A generous donation of $16,875 was announced by the Lewis River Rotary Club for three new electronic scoreboards for the Battle Ground Little League fields.
“It’s a huge donation, and I mean these boards will last. They’ll be up here for 30 years, and of course have the sponsor’s name on there,” said Ryan Smith, a Battle Ground Little League board member.
Currently, the scoreboards at the three main fields are inoperable, which is a challenge for players, coaches and even the fans. Smith added the players don’t have all the information they need to really learn the game when the scoreboards are inoperable. Seeing the score or situation, such as how many outs there are and what the count is, can help young athletes progress in the sport, but that has been missing.
Nevco, a scoreboard manufacturer, stated that having a working scoreboard is a great way to teach children the basics of a sport as it encourages hands on, visual learning.
Smith said having a working scoreboard adds an element of professionalism that has been missing for a few years. While a softball game and minors baseball game was being played on Wednesday, May 10, there was no way to see the score or know the count.
Only a scorekeeper using paper and pencil currently knows the score and situation at all times. With the electronic scoreboards, everyone will have easy access by looking out beyond center field.
Once the new scoreboards are installed, they can also be accessed from any personal electronic device, which will allow for easy and simple use for scorekeepers.
“We have to remember that every scorekeeper is a volunteer as well. So we want to make it as easy as possible for them to sit down and be able to pick up on it quickly,” Smith said.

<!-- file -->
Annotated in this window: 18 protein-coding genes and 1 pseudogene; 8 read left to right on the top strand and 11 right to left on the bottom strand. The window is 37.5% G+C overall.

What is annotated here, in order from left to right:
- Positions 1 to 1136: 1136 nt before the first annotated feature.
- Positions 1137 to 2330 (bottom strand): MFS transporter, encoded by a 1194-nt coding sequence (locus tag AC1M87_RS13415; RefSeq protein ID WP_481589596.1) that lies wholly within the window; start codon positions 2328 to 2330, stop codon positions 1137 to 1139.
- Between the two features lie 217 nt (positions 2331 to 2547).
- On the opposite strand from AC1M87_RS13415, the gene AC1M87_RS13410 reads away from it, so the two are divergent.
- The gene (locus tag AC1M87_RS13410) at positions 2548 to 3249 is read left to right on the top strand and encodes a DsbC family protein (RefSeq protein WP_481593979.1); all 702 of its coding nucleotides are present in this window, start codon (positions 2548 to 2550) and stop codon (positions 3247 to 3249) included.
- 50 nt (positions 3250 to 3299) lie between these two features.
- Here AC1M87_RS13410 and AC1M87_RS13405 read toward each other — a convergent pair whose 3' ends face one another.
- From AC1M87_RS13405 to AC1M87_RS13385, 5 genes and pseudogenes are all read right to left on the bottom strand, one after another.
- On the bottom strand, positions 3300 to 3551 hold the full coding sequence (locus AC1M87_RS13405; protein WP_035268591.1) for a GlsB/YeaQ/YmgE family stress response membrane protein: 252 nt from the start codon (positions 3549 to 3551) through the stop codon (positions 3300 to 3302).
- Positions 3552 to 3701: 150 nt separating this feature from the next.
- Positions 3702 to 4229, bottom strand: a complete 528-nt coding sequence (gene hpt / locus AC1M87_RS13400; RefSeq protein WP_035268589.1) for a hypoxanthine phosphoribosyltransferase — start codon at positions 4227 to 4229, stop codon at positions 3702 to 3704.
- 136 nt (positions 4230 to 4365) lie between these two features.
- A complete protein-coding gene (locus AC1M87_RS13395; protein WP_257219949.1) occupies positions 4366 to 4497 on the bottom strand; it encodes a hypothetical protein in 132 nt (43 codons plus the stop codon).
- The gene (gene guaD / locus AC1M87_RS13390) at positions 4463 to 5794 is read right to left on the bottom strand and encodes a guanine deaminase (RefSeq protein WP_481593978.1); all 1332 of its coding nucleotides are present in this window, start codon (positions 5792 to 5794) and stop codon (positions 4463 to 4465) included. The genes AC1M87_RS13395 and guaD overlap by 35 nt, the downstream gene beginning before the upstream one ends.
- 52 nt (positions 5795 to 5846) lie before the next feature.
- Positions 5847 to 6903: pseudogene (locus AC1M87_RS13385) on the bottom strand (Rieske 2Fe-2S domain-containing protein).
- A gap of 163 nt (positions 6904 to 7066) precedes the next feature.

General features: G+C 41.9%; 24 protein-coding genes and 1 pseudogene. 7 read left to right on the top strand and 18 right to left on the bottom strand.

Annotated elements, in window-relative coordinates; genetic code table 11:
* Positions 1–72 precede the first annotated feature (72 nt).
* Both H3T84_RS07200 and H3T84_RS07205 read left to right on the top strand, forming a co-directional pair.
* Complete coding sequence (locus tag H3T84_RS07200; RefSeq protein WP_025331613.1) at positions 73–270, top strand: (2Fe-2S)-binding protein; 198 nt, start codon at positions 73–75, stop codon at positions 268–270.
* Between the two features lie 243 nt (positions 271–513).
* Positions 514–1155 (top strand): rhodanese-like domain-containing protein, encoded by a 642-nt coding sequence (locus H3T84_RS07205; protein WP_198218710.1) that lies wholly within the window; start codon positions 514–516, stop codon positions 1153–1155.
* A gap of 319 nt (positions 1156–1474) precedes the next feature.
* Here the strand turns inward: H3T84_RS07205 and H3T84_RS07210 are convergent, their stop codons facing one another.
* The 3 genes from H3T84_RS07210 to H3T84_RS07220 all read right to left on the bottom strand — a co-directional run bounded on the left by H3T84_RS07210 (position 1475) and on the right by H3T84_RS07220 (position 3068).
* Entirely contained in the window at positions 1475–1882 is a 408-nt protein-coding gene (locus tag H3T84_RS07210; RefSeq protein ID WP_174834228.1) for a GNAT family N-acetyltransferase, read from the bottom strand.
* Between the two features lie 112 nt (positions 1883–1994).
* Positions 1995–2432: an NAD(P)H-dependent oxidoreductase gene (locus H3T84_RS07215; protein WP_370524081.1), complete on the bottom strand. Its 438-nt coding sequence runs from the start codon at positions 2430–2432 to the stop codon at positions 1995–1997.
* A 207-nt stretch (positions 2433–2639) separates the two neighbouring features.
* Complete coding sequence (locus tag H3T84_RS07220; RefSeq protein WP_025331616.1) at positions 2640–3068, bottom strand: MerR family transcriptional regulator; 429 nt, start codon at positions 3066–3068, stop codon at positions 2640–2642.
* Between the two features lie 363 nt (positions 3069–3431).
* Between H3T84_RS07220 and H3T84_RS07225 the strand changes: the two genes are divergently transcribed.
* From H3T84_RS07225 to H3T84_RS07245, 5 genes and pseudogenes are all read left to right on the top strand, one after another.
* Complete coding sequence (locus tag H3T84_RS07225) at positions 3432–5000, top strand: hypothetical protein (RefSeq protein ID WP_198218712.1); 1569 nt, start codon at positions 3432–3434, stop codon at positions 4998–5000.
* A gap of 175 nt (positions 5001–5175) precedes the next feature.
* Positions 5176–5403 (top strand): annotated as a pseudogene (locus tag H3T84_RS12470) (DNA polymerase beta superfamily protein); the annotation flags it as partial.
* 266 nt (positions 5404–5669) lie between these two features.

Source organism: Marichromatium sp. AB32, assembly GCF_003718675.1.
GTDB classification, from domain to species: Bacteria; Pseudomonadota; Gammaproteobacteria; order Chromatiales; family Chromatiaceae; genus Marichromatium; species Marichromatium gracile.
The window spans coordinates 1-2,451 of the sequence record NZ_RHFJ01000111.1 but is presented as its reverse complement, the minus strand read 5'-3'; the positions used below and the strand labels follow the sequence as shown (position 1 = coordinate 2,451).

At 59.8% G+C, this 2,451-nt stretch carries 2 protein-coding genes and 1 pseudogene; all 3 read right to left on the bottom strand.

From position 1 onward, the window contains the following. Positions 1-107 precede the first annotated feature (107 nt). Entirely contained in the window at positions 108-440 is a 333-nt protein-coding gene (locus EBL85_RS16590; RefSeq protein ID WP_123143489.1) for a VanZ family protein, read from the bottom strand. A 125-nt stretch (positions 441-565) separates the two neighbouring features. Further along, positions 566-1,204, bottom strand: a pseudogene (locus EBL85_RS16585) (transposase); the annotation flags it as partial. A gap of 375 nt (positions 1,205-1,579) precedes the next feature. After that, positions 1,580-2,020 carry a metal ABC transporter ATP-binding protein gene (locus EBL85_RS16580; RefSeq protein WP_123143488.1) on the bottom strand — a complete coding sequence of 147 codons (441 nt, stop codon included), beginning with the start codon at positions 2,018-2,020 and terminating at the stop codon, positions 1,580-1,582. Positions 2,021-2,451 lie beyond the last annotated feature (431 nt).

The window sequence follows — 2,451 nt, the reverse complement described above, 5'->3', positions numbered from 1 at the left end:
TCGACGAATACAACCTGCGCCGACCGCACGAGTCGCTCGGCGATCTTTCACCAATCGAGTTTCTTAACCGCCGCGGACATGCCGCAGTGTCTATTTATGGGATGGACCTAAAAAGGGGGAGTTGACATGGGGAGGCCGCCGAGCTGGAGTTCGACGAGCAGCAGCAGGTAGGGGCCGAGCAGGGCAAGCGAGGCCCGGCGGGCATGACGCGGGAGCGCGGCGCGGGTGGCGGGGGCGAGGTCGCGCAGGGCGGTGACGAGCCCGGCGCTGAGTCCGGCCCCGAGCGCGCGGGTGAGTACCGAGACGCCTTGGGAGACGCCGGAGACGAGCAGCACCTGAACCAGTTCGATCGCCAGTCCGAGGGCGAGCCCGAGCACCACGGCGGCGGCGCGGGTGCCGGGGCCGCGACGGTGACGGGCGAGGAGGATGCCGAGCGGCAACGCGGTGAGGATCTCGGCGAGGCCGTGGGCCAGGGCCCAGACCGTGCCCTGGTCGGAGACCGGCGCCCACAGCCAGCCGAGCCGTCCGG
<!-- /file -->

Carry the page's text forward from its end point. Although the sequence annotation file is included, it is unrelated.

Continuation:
As far as other facility improvements go, Smith said the league plans on replacing the rotting wood bleachers with metal bleachers. There’s a long list of facility upgrades and replacements to be completed, but he estimates the cost to switch to all metal bleachers will be around the same price as new scoreboards.
For the 2023 season, Battle Ground Little League has around 300 kids in teams from tee ball through the juniors level, Smith said.
“We always need volunteers trying to facilitate 300 kids playing, every day of the week, every weekend (during the season),” Smith said. “We always need umpires. We always need concession stand workers. We always need scorekeepers. We always need coaches.”
Smith added that a few coaches are leading two teams, which is challenging.
Those wanting to sponsor improvements are always welcome to inquire about possibilities. Opportunities range from banners on the fences to logos on the back of teams’ jerseys. Those wanting to volunteer or sponsor are encouraged to contact Battle Ground Little League by emailing email@example.com. Battle Ground Little League can be found on Facebook and online by searching bgll.org.
“We get all the volunteers and all of the sponsors kind of coming out of COVID and coming out of the pandemic. We’re having to kind of find our footing again,” said Stefani Leavitt, public relations officer with the league. “So this is really great to see the support from the community and (we’re) really hoping that as we go forward, we can keep gaining that support and build a good league here and I think it’ll be really great.”